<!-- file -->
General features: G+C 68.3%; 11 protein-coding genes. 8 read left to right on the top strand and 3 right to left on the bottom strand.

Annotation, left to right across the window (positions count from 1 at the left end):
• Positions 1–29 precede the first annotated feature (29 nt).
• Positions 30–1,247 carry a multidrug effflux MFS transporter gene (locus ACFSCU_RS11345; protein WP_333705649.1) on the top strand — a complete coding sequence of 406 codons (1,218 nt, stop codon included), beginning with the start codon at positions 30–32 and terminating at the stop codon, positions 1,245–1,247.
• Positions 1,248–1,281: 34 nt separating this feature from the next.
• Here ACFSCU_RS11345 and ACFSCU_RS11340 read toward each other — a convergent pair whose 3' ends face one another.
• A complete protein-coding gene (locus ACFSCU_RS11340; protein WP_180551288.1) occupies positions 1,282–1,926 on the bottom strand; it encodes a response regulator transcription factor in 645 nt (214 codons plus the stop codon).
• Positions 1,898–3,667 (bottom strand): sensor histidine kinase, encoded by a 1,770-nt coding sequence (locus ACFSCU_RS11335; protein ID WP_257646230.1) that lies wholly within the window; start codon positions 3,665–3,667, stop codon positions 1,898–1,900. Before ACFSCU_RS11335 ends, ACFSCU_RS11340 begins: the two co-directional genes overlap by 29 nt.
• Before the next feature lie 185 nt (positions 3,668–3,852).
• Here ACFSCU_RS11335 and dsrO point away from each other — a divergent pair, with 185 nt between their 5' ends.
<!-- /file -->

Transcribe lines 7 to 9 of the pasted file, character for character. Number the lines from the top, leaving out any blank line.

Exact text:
• A complete protein-coding gene (locus ACFSCU_RS11340; protein WP_180551288.1) occupies positions 1,282–1,926 on the bottom strand; it encodes a response regulator transcription factor in 645 nt (214 codons plus the stop codon).
• Positions 1,898–3,667 (bottom strand): sensor histidine kinase, encoded by a 1,770-nt coding sequence (locus ACFSCU_RS11335; protein ID WP_257646230.1) that lies wholly within the window; start codon positions 3,665–3,667, stop codon positions 1,898–1,900. Before ACFSCU_RS11335 ends, ACFSCU_RS11340 begins: the two co-directional genes overlap by 29 nt.
• Before the next feature lie 185 nt (positions 3,668–3,852).